This may be shocking because you have noticed in my byline that I freely proclaim my loyalty to Adobe products. But here goes: I have switched from Dreamweaver and I intend to make this long-term.

I don't hate Dreamweaver as a code editor. I've used it for years and have developed a pretty smooth workflow with it. But the reason I started using it has always bothered me: I paid a lot of money for it in the Creative Suite, so I had darn well better get my money's worth from it! I feel regret for all the years lost in ignorance of the other powerful editors out in the wild.

Why I Ditched Dreamweaver
My number one problem with Dreamweaver is the upgrade cycle and the expense it imposes. I typically skip a generation when it comes to Creative Suite upgrades. For most of the apps, it's not a big deal. You get a few new trinkets, but the core functionality stays basically the same. Dreamweaver is the exception because of the screaming pace of innovation on the web. Built-in conveniences like code coloring, syntax debugging and auto-completion get in the way of new code features. For little guys like us, dropping that much money every year just isn't in the books. Sure, you could buy Dreamweaver separately to keep up, but that still seems wasteful and expensive to me.

Design view stinks in Dreamweaver. It's inaccurate and writes bad code. I never use it. So I keep it open side by side in a browser window to preview it, but switching between apps and having to constantly save and refresh is cumbersome.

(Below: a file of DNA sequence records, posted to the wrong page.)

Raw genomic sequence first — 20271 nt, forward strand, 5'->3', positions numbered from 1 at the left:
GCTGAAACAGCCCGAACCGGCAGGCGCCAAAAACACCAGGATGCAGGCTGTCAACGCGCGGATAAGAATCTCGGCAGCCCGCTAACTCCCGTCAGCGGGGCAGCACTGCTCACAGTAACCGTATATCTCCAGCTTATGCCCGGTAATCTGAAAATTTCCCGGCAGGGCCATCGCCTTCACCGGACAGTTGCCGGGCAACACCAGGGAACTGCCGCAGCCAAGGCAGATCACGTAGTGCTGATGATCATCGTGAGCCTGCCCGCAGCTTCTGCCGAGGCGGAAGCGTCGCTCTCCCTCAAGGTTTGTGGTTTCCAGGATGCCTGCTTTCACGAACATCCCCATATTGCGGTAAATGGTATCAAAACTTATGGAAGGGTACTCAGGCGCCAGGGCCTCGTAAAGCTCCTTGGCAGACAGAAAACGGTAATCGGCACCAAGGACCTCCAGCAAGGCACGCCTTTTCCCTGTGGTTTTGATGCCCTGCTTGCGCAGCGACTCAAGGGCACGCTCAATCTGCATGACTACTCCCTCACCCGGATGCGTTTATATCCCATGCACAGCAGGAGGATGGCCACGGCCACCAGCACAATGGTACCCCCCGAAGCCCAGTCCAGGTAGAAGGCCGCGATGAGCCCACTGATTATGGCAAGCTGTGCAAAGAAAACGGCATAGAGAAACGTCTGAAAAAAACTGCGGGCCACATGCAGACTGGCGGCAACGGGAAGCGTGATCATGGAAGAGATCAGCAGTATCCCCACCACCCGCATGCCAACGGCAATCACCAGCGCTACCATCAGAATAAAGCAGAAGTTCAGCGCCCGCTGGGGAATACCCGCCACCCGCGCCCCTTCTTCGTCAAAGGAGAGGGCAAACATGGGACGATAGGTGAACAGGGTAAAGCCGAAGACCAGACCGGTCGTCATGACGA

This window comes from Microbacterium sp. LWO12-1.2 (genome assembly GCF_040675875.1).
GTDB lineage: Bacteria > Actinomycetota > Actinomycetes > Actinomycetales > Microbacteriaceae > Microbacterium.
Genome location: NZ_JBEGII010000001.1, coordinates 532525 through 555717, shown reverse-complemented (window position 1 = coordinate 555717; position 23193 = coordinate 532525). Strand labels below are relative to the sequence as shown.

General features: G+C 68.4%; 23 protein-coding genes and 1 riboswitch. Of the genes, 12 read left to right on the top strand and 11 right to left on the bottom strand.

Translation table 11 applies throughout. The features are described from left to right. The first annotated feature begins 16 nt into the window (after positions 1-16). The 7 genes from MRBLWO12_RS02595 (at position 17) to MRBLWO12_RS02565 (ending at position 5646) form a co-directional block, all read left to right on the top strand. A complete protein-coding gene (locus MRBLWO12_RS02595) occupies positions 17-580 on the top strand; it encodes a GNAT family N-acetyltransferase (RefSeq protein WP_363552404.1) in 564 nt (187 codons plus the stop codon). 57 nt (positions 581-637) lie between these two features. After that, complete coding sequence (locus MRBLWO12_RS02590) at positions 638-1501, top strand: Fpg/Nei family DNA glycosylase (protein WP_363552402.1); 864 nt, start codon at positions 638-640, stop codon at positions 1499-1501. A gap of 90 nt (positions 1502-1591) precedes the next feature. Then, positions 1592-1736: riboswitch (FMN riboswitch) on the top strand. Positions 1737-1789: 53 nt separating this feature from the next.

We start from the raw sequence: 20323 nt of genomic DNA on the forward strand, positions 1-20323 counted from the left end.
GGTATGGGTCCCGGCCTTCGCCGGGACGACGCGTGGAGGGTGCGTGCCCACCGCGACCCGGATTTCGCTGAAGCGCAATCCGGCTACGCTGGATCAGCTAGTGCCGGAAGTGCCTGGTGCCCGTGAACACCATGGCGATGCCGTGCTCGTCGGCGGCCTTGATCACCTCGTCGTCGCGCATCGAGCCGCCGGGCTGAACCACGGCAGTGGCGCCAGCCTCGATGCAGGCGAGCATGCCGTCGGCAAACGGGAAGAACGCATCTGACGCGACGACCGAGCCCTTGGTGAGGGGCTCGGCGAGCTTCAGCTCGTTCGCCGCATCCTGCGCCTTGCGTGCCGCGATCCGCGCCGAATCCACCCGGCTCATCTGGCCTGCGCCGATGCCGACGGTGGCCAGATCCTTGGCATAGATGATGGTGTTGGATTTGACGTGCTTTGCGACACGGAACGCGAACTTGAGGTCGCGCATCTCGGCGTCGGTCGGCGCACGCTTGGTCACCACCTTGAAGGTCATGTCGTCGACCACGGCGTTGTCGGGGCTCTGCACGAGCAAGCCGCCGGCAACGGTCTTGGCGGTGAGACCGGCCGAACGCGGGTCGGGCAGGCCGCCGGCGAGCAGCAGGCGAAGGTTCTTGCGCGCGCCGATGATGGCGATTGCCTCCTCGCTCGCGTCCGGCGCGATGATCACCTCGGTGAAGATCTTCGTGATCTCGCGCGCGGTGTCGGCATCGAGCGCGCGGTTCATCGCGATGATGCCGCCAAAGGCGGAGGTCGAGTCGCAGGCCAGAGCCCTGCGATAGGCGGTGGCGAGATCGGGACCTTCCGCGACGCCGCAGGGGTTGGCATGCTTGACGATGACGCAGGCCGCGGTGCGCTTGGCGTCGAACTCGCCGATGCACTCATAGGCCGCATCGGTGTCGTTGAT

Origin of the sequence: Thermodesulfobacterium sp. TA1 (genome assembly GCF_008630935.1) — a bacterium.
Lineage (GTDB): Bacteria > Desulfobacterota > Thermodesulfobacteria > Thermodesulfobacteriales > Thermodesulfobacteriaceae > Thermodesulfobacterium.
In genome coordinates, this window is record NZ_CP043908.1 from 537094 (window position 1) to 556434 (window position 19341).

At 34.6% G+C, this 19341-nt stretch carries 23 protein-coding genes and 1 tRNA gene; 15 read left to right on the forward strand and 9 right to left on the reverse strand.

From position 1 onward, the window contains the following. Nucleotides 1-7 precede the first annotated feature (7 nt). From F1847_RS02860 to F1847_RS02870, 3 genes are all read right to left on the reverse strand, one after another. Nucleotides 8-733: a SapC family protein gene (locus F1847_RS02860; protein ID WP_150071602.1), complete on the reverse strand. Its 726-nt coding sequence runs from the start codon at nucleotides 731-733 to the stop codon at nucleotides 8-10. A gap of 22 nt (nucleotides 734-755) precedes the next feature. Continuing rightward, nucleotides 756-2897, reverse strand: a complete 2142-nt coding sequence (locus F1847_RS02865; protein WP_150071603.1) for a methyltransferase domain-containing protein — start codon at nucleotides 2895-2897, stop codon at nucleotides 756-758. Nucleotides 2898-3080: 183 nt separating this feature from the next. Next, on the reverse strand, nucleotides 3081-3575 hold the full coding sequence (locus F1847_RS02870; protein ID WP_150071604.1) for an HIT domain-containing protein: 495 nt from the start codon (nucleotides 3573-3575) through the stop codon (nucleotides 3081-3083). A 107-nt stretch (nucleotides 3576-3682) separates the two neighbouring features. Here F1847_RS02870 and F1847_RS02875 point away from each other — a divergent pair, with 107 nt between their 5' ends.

So half of Dreamweaver sits there and takes up space — a lot of space. Dreamweaver weighs in at just under a half a gig. HUGE!

And then a couple small, irksome things: Lines of text that get wrapped when they reach the end of the window (like body copy on an HTML page) don't follow your indent system, so it makes for messy looking code. Plus, Dreamweaver's closing tag auto complete feature guesses wrong sometimes. It will always try to find something to close, even if nothing needs closing.

Why I Chose Coda
It's only $99, and the intermittent updates are usually free. So I feel like I'm staying on the cutting edge of new coding standards.

Preview mode is accurate, runs on WebKit and is even live updating when you edit HTML in a split window. Its superior preview mode was also what persuaded me to choose Coda over Espresso — Coda's preview mode supports server-side technologies when you direct it to the local server. Espresso can't.

Its total digital footprint: only 43.5 MB. That's a tiny 10% of Dreamweaver's obese figure.

Text wrapping works right. What a relief. I couldn't live with it another day! And auto completion works just the way it should. It inserts the closing tag for you and puts your cursor between them.

I also really love the integrated environment and the flexibility of the workspace. I love adding frames and opening up documents side by side. The built-in reference books are handy, if not a bit out of date, but helpful nevertheless.

The FTP client is snappy and intutitive. I love how it automatically marks changed files for upload. I was always forgetting what I'd changed in Dreamweaver.

So, I choose Coda. After two weeks I'm not even missing Dreamweaver. Though, I'll admit it's still installed, and will probably stay. But that has more to do with me not wanting to mess up my dock:

Adobe Creative Suite in OS X Dock